Laryngeal hemiplegia usually affects the left arytenoid cartilage, one of several cartilages that allow air to pass into the trachea and protect the airway during swallowing.
Dorsal displacement of the soft palate (DDSP) is another condition that results in a ‘gurgling’ or ‘fluttering’ respiratory noise. The soft palate is an extension of the hard palate that divides the oral cavity and the nasal cavity. During swallowing, the soft palate forms a seal to prevent food from entering the lungs and during exercise, it moves down and opens to allow the maximum amount of air to pass into the lungs. In DDSP, the soft palate ‘flips’ up and partially obstructs the airway.
Other causes of respiratory noise are epiglottic entrapment, subepiglottic, pharyngeal and palatal cysts, arytenoid chondropathy, fourth branchial arch defects and epiglottic flaccidity.
Diagnosing these conditions may have to be done during exercise – on a treadmill or, if available, a dynamic endoscope.
Airway obstruction can be caused by recurrent airway obstruction (RAO), also known as ‘heaves’, by lungworms and/or a collapsed trachea.
RAO varies in clinical signs but, commonly, it is characterised by chronic cough, nasal discharge, exercise intolerance and respiratory difficulty. In contrast with inflammatory airway disease (IAD), horses with RAO are not normal at rest. Affected horses are sensitive to dusts and allergens and are now described as having equine asthma.
Tracheal collapse occurs mostly in Shetland ponies and Miniature horses. It is a congenital condition and, unfortunately, there is no treatment but obesity, exercise and pregnancy can exacerbate the signs. Some affected ponies make a honking respiratory sound.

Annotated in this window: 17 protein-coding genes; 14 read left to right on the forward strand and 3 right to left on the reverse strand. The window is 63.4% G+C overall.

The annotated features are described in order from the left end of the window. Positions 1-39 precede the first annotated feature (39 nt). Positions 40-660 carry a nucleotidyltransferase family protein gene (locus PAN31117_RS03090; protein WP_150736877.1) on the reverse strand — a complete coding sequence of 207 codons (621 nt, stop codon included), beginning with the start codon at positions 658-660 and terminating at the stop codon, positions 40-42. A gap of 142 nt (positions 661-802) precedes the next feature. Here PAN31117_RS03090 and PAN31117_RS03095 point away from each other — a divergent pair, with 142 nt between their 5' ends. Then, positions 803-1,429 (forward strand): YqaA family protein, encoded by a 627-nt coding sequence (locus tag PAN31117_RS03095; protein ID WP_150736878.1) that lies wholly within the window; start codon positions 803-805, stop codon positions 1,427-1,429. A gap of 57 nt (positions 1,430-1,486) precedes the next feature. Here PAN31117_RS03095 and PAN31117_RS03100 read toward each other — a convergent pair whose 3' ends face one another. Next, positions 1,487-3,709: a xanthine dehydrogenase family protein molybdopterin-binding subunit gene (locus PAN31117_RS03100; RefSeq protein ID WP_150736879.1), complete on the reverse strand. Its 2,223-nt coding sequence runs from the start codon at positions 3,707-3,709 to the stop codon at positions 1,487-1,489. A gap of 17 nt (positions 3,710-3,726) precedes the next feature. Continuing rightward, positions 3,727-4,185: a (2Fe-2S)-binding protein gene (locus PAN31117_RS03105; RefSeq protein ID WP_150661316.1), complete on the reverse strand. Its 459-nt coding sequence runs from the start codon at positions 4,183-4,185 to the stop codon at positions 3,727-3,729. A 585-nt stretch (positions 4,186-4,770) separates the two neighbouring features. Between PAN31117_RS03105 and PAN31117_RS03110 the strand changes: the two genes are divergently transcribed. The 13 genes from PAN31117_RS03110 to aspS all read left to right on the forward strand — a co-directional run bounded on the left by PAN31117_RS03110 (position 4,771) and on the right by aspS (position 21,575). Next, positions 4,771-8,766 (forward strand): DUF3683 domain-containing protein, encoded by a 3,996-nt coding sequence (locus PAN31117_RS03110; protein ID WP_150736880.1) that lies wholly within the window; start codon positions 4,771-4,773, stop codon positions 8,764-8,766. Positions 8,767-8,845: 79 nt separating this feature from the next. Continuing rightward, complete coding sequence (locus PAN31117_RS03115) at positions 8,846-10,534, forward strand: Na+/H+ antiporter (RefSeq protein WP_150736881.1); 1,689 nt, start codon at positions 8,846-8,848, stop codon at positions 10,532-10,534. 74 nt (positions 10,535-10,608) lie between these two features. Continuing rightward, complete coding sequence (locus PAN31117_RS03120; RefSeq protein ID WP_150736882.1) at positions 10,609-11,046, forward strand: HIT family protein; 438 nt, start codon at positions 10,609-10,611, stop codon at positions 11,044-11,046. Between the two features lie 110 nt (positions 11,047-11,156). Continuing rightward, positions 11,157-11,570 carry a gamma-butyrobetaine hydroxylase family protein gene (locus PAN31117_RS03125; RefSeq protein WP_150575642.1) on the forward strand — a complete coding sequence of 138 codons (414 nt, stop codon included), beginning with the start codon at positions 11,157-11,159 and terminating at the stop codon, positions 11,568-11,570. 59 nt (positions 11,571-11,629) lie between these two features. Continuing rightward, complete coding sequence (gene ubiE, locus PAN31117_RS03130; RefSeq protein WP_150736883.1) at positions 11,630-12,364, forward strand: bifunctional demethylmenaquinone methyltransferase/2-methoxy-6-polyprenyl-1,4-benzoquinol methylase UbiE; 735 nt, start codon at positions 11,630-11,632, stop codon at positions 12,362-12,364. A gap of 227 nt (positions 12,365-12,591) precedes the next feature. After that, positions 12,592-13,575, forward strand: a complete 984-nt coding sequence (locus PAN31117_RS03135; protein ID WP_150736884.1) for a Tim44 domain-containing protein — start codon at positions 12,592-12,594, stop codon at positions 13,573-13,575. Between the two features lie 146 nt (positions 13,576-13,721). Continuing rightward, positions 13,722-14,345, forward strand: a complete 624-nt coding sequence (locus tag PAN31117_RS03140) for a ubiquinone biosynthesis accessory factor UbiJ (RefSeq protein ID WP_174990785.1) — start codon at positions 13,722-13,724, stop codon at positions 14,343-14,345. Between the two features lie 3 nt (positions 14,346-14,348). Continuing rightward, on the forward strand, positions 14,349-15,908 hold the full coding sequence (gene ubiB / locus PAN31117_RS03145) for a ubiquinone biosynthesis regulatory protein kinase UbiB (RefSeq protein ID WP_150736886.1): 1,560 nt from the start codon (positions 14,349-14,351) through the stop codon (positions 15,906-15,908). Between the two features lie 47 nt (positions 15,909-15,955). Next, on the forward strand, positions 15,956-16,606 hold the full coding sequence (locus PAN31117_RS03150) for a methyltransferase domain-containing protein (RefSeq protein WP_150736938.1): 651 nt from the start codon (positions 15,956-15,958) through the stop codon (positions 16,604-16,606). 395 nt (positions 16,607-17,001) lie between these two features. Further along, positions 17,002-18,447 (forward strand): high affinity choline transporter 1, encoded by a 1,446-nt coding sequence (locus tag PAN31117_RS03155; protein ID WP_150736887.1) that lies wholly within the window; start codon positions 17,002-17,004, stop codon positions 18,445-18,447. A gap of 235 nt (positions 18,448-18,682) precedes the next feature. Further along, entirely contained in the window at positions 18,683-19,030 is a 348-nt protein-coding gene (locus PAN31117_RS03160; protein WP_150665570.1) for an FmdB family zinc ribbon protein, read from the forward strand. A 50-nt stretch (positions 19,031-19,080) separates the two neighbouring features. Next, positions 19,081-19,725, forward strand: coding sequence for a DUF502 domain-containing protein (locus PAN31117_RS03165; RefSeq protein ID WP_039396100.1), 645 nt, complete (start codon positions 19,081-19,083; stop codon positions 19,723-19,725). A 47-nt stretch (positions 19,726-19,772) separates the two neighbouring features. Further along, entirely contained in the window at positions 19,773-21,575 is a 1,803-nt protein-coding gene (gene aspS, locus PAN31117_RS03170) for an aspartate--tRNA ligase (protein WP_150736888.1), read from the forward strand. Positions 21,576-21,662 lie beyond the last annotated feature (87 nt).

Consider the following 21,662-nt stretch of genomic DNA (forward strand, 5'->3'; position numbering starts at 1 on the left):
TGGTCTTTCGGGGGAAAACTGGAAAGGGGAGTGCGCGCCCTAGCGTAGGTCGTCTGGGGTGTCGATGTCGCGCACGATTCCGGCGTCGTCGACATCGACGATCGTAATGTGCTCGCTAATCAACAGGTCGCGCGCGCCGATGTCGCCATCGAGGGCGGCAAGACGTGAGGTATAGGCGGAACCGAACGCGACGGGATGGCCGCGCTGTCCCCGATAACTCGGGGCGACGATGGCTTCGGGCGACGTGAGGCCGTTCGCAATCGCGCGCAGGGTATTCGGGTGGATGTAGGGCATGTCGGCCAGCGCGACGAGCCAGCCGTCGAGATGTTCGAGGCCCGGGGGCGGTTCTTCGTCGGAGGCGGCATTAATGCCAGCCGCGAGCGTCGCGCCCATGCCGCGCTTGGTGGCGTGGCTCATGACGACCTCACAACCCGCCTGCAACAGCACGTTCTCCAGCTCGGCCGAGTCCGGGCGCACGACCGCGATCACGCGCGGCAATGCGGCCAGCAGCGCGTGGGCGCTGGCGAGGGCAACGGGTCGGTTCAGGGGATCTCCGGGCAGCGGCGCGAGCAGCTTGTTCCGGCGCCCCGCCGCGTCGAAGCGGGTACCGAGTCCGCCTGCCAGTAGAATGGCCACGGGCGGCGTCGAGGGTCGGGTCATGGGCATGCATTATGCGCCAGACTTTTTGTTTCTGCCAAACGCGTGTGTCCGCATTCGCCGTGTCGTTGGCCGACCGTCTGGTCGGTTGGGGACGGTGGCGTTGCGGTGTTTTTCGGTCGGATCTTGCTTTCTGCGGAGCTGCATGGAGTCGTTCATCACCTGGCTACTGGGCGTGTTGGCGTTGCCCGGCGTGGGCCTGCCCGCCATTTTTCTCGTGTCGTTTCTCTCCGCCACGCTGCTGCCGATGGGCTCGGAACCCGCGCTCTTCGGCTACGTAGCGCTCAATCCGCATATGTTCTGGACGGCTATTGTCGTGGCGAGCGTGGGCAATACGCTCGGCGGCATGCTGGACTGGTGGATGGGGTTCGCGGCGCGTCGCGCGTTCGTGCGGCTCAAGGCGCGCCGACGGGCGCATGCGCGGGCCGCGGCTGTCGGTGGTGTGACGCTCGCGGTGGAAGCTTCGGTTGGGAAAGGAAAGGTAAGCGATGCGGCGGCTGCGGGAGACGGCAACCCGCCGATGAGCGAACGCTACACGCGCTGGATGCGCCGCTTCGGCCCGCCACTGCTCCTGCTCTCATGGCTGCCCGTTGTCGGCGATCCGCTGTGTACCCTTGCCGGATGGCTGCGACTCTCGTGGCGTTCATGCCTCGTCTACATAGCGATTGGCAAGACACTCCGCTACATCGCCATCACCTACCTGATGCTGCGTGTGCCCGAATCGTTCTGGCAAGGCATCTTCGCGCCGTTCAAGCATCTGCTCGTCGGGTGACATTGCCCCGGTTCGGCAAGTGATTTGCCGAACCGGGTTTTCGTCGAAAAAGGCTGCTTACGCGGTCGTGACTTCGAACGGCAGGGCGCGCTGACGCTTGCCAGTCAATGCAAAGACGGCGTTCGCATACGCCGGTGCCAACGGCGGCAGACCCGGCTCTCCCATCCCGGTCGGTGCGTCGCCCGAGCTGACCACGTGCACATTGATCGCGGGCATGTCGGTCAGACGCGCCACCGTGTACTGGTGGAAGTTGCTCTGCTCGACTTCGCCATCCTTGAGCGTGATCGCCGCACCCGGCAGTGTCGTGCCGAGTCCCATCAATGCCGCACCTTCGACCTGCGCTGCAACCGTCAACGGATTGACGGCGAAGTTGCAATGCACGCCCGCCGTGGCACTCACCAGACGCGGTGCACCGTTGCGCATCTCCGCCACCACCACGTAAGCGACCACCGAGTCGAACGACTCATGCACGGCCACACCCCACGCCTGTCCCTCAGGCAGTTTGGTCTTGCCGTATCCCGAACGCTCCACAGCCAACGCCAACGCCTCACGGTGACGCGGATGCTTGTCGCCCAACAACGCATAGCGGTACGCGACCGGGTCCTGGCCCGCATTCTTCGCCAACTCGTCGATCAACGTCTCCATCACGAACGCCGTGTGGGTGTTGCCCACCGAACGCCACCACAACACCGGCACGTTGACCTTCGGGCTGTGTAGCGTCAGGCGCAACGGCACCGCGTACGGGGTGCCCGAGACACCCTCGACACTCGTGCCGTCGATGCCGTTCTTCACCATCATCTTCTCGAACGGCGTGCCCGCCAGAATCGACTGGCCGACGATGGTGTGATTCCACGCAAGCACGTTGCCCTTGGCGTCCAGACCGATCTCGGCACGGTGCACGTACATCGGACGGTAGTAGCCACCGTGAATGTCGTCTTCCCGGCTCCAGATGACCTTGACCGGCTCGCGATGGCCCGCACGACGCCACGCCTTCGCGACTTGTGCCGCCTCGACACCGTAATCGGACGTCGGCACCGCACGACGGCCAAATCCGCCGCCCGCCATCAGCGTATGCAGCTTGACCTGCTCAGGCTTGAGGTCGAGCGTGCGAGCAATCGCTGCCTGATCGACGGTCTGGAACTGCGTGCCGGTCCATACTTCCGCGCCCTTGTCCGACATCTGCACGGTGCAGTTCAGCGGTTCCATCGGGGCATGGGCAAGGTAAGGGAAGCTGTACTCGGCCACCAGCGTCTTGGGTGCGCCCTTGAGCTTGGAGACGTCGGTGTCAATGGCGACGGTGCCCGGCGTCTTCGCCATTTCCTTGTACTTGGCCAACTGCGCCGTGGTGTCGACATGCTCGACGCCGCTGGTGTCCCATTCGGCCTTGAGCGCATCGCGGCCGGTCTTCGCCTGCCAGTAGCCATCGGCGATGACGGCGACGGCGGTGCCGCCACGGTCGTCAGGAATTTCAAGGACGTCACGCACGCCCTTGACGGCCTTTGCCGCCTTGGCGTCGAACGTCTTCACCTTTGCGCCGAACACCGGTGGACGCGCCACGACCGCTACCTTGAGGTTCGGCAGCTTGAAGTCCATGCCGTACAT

Infectious respiratory diseases
Strangles is a highly contagious respiratory disease caused by Streptococcus equi subsp equi for which a vaccine is available.
As well as a fever, it causes the lymph nodes near the horse’s jaw to become abscessed and enlarged which may obstruct the airway (hence the name ‘Strangles’) and cause difficulty swallowing. Clinical signs include a high temperature and yellow coloured nasal discharge from both eyes and nostrils.
For a more detailed article about Strangles click here.
Equine Herpesvirus (Rhinopneumonitis) 1, 2 and 4 are also contagious respiratory diseases that can only be diagnosed with blood tests and nasopharyngeal swabs. EHV-2 is thought to cause pharyngeal lymphoid hyperplasia in young horses (meaning pharyngitis or inflammation of the pharynx) which causes difficulty swallowing, a cough and sometimes nasal discharge.
EHV-1 may result in neurological signs and abortion in broodmares. There is no treatment but it can be prevented and controlled with vaccination programs.
Equine influenza virus is another contagious respiratory disease which is not currently present in Australia and New Zealand. It spreads rapidly by direct contact causes a fever, nasal discharge, a dry hacking cough, depression, loss of appetite and weakness, and renders the infected horses susceptible to secondary bacterial infections.
Equine flu is common in other countries and horses are routinely immunised.
Equine viral arteritis is a contagious venereal disease which produces signs of respiratory disease as well as abortion, rhinitis, conjunctivitis, swelling of the limbs and ventral abdomen.
Clinical signs of Hendra virus are mainly respiratory and neurological. It causes a fatal pneumonia in horses and is known to be zoonotic infectious disease (naturally transmitted between animals and humans).
For more information on Hendra virus click here.
Rhodococcus equi and Streptococcus zooepidemicus cause bronchopneumonia in foals. Other organisms are Bordetalla bronchiseptica, Actinobacillus, Pasteurella, Klebsiella, Escherica coli, Aspergillus and Pneumocystis carinii.